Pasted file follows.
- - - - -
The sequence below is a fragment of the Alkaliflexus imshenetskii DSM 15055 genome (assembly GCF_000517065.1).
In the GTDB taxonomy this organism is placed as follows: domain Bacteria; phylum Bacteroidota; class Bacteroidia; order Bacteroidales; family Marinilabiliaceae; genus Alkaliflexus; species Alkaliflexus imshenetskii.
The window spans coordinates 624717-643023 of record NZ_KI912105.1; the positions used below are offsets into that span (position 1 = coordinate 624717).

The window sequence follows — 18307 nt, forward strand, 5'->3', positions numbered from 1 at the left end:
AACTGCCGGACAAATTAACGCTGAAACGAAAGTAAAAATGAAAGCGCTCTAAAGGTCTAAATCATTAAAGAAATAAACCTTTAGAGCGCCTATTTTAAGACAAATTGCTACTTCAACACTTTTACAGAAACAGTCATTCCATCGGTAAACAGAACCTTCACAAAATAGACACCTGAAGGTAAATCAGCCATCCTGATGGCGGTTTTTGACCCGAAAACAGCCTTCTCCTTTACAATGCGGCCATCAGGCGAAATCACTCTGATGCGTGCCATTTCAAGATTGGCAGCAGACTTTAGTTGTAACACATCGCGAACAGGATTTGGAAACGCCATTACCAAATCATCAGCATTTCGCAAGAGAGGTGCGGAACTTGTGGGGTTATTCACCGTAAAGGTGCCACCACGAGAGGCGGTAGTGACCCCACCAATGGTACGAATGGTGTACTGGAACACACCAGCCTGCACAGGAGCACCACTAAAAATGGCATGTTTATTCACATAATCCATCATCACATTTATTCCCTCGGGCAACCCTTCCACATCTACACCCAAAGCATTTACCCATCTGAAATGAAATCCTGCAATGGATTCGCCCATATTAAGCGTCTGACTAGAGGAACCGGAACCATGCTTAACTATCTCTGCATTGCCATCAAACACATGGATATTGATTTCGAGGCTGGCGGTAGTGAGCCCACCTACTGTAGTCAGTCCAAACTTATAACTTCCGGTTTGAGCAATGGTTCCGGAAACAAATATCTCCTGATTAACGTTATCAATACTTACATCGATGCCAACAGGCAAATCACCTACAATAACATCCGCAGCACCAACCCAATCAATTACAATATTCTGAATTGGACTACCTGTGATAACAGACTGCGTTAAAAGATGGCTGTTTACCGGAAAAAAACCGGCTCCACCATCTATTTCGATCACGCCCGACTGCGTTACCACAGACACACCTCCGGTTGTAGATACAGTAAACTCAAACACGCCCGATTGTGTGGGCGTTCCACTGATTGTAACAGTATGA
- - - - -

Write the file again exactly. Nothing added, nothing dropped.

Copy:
The sequence below is a fragment of the Alkaliflexus imshenetskii DSM 15055 genome (assembly GCF_000517065.1).
In the GTDB taxonomy this organism is placed as follows: domain Bacteria; phylum Bacteroidota; class Bacteroidia; order Bacteroidales; family Marinilabiliaceae; genus Alkaliflexus; species Alkaliflexus imshenetskii.
The window spans coordinates 624717-643023 of record NZ_KI912105.1; the positions used below are offsets into that span (position 1 = coordinate 624717).

The window sequence follows — 18307 nt, forward strand, 5'->3', positions numbered from 1 at the left end:
AACTGCCGGACAAATTAACGCTGAAACGAAAGTAAAAATGAAAGCGCTCTAAAGGTCTAAATCATTAAAGAAATAAACCTTTAGAGCGCCTATTTTAAGACAAATTGCTACTTCAACACTTTTACAGAAACAGTCATTCCATCGGTAAACAGAACCTTCACAAAATAGACACCTGAAGGTAAATCAGCCATCCTGATGGCGGTTTTTGACCCGAAAACAGCCTTCTCCTTTACAATGCGGCCATCAGGCGAAATCACTCTGATGCGTGCCATTTCAAGATTGGCAGCAGACTTTAGTTGTAACACATCGCGAACAGGATTTGGAAACGCCATTACCAAATCATCAGCATTTCGCAAGAGAGGTGCGGAACTTGTGGGGTTATTCACCGTAAAGGTGCCACCACGAGAGGCGGTAGTGACCCCACCAATGGTACGAATGGTGTACTGGAACACACCAGCCTGCACAGGAGCACCACTAAAAATGGCATGTTTATTCACATAATCCATCATCACATTTATTCCCTCGGGCAACCCTTCCACATCTACACCCAAAGCATTTACCCATCTGAAATGAAATCCTGCAATGGATTCGCCCATATTAAGCGTCTGACTAGAGGAACCGGAACCATGCTTAACTATCTCTGCATTGCCATCAAACACATGGATATTGATTTCGAGGCTGGCGGTAGTGAGCCCACCTACTGTAGTCAGTCCAAACTTATAACTTCCGGTTTGAGCAATGGTTCCGGAAACAAATATCTCCTGATTAACGTTATCAATACTTACATCGATGCCAACAGGCAAATCACCTACAATAACATCCGCAGCACCAACCCAATCAATTACAATATTCTGAATTGGACTACCTGTGATAACAGACTGCGTTAAAAGATGGCTGTTTACCGGAAAAAAACCGGCTCCACCATCTATTTCGATCACGCCCGACTGCGTTACCACAGACACACCTCCGGTTGTAGATACAGTAAACTCAAACACGCCCGATTGTGTGGGCGTTCCACTGATTGTAACAGTATGA